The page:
The tiny table

Another bit of the kit finished.

This is the worktable that goes in the sewing room. You saw it yesterday, with just the cutting mat on it. Now, the rest of the items are finished: the tool box, rulers, flowers (both lots), cotton reels, book, roll of fabric, storage jar, drinking glass and scissors. Some of the bits are pre-made. The vast majority are not.

For an idea of the scale, each of the squares of the cutting mat this table is sitting on are an inch (2.5cm).

And I’m not even slightly fed up with it yet. Next will be the display stand for rolls of fabric, but that’s a pleasure for tomorrow. My fingers are creaking and it’s time to eat my delicious fish curry.

More tomorrow, probably.

More tiny, and a bit of festive fun

First, the tiny.

I have begun a new model. This time, it’s what the maker calls a ‘miniature house’ – in reality, just a room, and not even all 4 walls and a roof, but like a stage set. It’s a sewing room, and it will be a gift for a friend and fellow quiltmaker. We’re meeting early next year, (Lord willin’ and the creek don’t rise), and I shall pack it up carefully and carry it the 1400km to our meeting place so we can enjoy it together on our holiday. She’s getting daily progress bulletins, so I thought I’d share with you too!

Here’s the box, showing what they intend it should look like.

There are some lovely details, and some absolutely ferocious bits of construction needing to be done (I’m looking at you, treadle sewing machine), but it’s coming along and I’m making progress. It’s a lot more fiddly than the other one, mostly because of all the furniture and accessories that have to be made. The structure itself doesn’t look too bad… Possibly famous last words, there.

This is where I’ve got to.

From left to right: work table with cutting mat and tool holder (rulers, scissors, spools of cotton); tailor’s dummy with measuring tape, treadle sewing machine, assorted baskets and cushions, fabric dresser with cushions, basket, fat quarters and fabric bundles; coffee grinder on top, chest of drawers with newspaper and hat (made from scratch). That sewing machine was something else. All the ‘ironwork’ underneath had to be glued and assembled, and the crank that holds the treadle to the flywheel is 10mm long…. I had to make the handles on the chest of drawers and the fabric dresser, and wind the cotton on the tiny bobbins.  The coffee grinder is made of 12 different components. Well. You get the idea.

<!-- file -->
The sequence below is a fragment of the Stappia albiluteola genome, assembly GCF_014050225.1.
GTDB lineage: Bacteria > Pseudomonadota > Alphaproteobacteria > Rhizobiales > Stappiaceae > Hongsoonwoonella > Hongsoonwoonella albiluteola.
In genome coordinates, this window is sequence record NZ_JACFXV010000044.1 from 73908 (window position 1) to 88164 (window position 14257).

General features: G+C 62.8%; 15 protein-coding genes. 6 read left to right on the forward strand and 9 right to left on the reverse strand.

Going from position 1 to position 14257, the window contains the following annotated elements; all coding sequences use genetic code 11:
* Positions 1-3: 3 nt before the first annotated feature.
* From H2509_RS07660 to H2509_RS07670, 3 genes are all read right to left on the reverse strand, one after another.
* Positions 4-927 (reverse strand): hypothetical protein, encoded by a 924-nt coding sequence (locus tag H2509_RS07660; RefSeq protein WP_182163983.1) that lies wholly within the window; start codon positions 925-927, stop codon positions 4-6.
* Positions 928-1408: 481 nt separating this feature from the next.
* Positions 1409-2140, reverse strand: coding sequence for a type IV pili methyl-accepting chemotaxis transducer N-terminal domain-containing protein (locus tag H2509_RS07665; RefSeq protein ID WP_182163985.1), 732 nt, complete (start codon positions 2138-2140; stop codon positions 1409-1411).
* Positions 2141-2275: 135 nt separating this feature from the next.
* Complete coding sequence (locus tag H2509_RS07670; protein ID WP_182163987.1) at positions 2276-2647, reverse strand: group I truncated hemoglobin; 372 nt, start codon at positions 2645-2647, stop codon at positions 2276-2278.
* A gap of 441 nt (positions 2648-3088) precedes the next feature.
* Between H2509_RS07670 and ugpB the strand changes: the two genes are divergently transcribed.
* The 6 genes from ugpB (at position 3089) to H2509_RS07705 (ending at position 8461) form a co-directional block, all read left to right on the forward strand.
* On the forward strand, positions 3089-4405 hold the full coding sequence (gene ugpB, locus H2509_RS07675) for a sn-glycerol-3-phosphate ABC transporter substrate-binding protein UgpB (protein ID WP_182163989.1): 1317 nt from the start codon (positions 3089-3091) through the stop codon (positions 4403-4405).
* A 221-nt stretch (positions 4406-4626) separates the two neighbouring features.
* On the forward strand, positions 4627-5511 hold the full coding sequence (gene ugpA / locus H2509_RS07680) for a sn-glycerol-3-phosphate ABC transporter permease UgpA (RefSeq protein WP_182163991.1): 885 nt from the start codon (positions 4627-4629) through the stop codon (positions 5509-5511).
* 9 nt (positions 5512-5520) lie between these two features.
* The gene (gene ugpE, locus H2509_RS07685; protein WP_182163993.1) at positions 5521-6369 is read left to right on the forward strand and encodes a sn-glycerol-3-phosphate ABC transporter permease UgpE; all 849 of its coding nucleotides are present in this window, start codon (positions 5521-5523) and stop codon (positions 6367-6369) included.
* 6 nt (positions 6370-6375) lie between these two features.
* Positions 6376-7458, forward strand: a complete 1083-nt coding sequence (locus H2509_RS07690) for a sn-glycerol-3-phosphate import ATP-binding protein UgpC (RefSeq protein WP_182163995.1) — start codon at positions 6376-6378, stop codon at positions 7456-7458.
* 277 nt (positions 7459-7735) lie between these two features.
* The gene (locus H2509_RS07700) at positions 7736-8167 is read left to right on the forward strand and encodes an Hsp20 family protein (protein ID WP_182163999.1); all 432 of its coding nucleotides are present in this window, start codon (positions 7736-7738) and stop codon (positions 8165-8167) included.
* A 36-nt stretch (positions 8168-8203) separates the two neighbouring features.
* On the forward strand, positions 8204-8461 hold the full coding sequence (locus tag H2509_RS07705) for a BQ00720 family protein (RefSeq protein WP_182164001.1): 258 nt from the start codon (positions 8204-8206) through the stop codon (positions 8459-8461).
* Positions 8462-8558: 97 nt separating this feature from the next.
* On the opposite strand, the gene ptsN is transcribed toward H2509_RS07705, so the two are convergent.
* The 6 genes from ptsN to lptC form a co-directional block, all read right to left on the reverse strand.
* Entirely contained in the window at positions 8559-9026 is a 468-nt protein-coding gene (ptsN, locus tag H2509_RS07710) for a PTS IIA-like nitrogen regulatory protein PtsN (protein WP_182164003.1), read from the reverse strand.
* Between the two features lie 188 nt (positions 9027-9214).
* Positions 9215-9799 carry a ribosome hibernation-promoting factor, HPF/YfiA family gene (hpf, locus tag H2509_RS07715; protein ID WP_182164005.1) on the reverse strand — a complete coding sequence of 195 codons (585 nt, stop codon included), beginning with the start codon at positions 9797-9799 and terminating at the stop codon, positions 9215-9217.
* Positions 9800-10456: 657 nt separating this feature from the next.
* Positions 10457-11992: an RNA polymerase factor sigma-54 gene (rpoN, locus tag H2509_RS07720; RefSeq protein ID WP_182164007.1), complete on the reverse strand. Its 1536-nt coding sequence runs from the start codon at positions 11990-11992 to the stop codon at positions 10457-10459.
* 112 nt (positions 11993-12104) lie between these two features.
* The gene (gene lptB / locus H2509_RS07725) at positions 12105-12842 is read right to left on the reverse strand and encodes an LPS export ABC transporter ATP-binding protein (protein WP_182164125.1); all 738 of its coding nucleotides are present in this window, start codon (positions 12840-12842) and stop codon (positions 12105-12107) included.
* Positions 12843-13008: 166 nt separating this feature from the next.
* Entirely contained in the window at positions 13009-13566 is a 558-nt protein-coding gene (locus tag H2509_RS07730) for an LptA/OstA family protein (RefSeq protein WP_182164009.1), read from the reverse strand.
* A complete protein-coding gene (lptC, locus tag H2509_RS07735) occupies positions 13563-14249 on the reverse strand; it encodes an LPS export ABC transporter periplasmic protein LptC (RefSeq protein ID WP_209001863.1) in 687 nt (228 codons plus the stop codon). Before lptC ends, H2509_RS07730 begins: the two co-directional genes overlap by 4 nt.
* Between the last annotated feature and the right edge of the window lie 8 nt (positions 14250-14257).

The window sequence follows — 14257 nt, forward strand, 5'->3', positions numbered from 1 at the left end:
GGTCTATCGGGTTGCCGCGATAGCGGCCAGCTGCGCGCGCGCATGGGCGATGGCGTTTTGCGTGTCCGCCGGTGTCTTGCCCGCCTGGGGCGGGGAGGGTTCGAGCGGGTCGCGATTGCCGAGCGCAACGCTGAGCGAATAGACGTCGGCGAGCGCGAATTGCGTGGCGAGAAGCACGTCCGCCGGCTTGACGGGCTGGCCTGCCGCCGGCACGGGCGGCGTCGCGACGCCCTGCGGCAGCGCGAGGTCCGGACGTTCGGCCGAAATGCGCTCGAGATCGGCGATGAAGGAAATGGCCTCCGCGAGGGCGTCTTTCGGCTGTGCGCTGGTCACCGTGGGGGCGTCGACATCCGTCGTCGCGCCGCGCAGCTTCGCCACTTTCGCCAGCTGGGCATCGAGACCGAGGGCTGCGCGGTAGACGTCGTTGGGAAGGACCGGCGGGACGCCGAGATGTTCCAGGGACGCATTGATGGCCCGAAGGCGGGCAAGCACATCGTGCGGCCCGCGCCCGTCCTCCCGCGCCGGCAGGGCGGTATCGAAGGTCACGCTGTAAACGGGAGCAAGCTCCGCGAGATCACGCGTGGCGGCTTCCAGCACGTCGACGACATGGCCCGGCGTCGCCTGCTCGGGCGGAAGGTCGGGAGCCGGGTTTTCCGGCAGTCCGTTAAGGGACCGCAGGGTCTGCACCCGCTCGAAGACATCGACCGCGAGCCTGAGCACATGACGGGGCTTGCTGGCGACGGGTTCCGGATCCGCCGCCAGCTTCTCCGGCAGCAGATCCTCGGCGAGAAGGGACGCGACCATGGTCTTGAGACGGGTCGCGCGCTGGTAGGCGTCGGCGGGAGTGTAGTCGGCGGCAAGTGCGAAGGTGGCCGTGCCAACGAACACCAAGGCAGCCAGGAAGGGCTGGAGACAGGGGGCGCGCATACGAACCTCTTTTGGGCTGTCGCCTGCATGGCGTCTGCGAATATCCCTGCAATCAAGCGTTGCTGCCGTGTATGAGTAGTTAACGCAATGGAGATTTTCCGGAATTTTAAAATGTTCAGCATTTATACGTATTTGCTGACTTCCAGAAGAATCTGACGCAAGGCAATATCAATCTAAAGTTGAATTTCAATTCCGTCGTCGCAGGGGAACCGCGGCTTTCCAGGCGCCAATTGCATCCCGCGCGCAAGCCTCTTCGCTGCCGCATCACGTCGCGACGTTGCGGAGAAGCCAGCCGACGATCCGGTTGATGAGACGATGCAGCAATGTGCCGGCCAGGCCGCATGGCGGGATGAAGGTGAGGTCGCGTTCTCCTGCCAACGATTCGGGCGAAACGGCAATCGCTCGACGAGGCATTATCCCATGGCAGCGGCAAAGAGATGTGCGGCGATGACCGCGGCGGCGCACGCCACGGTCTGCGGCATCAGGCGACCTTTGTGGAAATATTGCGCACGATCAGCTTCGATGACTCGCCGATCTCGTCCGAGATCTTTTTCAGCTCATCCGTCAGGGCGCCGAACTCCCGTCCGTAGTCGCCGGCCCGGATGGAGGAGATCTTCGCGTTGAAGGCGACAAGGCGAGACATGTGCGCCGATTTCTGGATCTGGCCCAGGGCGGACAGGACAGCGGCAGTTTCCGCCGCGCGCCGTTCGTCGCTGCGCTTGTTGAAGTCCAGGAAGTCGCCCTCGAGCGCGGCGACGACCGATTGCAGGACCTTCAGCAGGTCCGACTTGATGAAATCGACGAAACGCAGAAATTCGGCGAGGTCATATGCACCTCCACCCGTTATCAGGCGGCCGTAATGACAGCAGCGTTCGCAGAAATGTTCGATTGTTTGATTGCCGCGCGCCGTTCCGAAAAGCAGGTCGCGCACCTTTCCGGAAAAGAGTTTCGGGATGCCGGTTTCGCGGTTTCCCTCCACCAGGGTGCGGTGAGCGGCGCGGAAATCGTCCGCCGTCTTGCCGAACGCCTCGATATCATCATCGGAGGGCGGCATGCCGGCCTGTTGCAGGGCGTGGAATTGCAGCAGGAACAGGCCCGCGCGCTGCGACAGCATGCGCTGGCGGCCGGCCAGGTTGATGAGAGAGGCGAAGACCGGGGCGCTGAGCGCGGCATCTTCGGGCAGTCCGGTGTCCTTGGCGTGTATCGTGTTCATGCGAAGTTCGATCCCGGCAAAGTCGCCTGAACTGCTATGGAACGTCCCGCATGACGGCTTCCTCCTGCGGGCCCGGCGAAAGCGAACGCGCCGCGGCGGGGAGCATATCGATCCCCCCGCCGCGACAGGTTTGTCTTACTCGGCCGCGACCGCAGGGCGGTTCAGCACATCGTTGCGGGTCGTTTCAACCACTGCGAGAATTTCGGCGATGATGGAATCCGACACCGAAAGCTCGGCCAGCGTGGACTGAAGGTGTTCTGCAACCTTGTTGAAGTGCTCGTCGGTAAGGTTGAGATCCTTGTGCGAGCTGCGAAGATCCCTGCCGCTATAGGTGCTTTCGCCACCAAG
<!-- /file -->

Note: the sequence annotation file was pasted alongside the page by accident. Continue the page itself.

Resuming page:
That said, I have every intention of cracking on and getting it done by the end of next week, despite having a number of other things that need to be achieved. It’s difficult, but so very satisfying when you hold up this finished tiny thing, and realise that you did it!

Speaking of other things, now for the festive fun. It’s the Happy Greys Social Club Christmas party on Sunday. We’re having a picnic, people are bringing nice things to eat, greyhounds will get treats, a Secret Santa will be held with dog gifts, and there will probably be varying levels of dressing up, by both doggos and people. I shall content myself with my dangly earrings with reindeer and flashing lights and a red top. Mouse, on the other hand, has a position to maintain. Which is why he’ll be wearing this:

It’s made from two $3 Santa hats and a pack of ‘reindeer bell’ Christmas decorations, plus assorted scraps. Poor old Mouse doesn’t know what he’s in for, and I’m only going to put it on him once we reach the car park of our destination, in case he’s traumatised by the jingling of those bells. Which is why you’re not getting a photo… yet.

I think he’ll look adorable and handsome, but I won’t torture him if he hates it. I might have to wear it myself if that’s the case, hehehe! His girlfriend Lotti will be wearing a tiny Santa hat and a large paper poinsettia in her collar, very chic and girly!

Anyway, update over. Back to making more tiny pretty things until my back gives out.

 

Garment archaelogy

Yeah, weird title.

But I can’t think of any other way to describe the voyage of discovery I’m on with something I bought recently.  I was browsing in my favourite charity/thrift/op shop when I found two elegant, ‘special occasion’ short sleeved women’s kurtas*, one in turquoise with magenta and gold brocading and embroidery, and the other in crimson with gold and two shades of green embroidery, and gold ribbon borders. The turquoise one looked as if it would fit, the other looked a bit small, but I thought I could do something with it.

Multiple seams in the lining of the red kurta

8 different thread colours (the white is serging), showing multiple alterations.